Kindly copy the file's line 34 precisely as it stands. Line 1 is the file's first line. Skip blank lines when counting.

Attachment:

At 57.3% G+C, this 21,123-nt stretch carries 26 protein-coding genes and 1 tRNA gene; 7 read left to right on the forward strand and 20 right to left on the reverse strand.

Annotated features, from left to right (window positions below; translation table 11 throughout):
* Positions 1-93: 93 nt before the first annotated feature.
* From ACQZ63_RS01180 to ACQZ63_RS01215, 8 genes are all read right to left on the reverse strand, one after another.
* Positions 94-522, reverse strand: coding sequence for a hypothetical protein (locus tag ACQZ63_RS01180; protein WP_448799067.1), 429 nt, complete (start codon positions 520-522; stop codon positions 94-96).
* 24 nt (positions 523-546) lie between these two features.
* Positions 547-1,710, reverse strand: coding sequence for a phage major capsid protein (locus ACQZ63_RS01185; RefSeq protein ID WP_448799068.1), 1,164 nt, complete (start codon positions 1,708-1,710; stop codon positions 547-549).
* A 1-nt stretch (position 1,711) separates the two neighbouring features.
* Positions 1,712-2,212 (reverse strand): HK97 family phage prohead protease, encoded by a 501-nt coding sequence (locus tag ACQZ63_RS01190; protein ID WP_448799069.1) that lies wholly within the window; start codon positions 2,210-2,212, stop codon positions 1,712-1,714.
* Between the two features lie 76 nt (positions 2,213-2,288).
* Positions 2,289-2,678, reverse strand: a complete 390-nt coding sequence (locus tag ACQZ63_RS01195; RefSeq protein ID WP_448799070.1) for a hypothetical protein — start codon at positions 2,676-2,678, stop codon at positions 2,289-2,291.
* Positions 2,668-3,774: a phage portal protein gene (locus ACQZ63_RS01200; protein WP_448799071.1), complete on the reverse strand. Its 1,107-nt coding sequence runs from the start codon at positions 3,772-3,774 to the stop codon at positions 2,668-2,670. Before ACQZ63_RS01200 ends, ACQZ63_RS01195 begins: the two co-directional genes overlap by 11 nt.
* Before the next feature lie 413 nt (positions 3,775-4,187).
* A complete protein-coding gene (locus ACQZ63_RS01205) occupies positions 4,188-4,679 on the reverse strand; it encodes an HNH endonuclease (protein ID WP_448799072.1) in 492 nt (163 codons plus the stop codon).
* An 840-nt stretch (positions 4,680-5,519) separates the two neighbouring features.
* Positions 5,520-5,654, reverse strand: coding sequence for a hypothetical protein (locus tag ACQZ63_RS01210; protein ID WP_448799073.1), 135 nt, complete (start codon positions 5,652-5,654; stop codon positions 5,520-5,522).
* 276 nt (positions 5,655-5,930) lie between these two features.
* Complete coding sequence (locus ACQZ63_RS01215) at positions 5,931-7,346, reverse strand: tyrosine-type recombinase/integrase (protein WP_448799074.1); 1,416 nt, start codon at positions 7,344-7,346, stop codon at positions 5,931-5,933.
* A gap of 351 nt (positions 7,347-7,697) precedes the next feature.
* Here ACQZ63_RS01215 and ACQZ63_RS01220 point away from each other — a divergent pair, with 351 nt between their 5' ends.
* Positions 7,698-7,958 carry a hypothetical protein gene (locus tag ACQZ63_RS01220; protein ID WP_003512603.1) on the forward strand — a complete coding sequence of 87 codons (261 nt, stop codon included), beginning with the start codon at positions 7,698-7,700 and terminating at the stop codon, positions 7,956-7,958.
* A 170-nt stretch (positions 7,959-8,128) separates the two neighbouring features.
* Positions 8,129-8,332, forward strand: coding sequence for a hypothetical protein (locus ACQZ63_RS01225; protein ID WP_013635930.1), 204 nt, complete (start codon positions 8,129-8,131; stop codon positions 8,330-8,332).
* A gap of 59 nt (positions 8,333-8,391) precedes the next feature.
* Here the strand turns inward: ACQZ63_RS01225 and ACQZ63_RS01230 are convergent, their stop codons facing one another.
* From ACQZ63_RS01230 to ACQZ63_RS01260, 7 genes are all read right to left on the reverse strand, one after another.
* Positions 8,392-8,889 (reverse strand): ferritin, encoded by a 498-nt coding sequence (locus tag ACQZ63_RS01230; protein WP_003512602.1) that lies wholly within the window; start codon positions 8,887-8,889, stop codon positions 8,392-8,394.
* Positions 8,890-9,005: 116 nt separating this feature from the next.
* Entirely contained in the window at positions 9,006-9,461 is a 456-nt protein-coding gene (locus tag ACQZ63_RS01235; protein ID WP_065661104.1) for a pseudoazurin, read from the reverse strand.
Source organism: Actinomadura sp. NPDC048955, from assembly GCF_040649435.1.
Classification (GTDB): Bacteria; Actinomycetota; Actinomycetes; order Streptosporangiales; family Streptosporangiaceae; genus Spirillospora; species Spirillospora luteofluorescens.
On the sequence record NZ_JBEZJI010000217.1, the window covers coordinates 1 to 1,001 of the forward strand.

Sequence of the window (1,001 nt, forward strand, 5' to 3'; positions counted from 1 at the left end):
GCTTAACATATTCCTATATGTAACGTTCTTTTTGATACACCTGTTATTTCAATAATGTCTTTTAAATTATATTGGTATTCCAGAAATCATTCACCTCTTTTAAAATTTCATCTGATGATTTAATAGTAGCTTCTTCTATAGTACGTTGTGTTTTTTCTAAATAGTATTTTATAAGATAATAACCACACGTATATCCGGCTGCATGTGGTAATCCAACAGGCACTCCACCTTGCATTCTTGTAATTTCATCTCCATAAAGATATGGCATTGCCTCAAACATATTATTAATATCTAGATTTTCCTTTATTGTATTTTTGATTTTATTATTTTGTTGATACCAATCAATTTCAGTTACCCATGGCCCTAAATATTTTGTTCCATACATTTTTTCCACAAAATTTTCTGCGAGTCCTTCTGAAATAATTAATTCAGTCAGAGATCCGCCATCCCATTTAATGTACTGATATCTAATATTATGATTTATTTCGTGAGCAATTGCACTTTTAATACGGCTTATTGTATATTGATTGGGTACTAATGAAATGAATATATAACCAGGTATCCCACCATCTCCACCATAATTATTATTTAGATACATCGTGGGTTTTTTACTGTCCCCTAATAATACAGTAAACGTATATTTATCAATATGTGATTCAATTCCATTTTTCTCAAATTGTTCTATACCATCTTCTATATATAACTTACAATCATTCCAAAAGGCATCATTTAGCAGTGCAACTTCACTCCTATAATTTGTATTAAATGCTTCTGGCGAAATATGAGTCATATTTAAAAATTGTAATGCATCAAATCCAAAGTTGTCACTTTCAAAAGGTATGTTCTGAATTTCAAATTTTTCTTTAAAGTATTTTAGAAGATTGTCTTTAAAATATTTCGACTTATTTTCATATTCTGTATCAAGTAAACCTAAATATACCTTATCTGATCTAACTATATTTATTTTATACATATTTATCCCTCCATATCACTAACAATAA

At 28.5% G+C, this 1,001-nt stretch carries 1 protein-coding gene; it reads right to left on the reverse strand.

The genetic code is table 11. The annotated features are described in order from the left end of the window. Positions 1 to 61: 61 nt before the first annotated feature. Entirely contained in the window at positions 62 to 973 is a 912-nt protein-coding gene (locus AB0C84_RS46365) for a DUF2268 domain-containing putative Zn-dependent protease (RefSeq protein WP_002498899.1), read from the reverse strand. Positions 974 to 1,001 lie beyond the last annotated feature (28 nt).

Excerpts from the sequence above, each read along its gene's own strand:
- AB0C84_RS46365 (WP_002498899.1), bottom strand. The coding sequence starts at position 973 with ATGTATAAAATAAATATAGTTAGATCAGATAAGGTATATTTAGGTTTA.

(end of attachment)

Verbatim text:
GCTTAACATATTCCTATATGTAACGTTCTTTTTGATACACCTGTTATTTCAATAATGTCTTTTAAATTATATTGGTATTCCAGAAATCATTCACCTCTTTTAAAATTTCATCTGATGATTTAATAGTAGCTTCTTCTATAGTACGTTGTGTTTTTTCTAAATAGTATTTTATAAGATAATAACCACACGTATATCCGGCTGCATGTGGTAATCCAACAGGCACTCCACCTTGCATTCTTGTAATTTCATCTCCATAAAGATATGGCATTGCCTCAAACATATTATTAATATCTAGATTTTCCTTTATTGTATTTTTGATTTTATTATTTTGTTGATACCAATCAATTTCAGTTACCCATGGCCCTAAATATTTTGTTCCATACATTTTTTCCACAAAATTTTCTGCGAGTCCTTCTGAAATAATTAATTCAGTCAGAGATCCGCCATCCCATTTAATGTACTGATATCTAATATTATGATTTATTTCGTGAGCAATTGCACTTTTAATACGGCTTATTGTATATTGATTGGGTACTAATGAAATGAATATATAACCAGGTATCCCACCATCTCCACCATAATTATTATTTAGATACATCGTGGGTTTTTTACTGTCCCCTAATAATACAGTAAACGTATATTTATCAATATGTGATTCAATTCCATTTTTCTCAAATTGTTCTATACCATCTTCTATATATAACTTACAATCATTCCAAAAGGCATCATTTAGCAGTGCAACTTCACTCCTATAATTTGTATTAAATGCTTCTGGCGAAATATGAGTCATATTTAAAAATTGTAATGCATCAAATCCAAAGTTGTCACTTTCAAAAGGTATGTTCTGAATTTCAAATTTTTCTTTAAAGTATTTTAGAAGATTGTCTTTAAAATATTTCGACTTATTTTCATATTCTGTATCAAGTAAACCTAAATATACCTTATCTGATCTAACTATATTTATTTTATACATATTTATCCCTCCATATCACTAACAATAA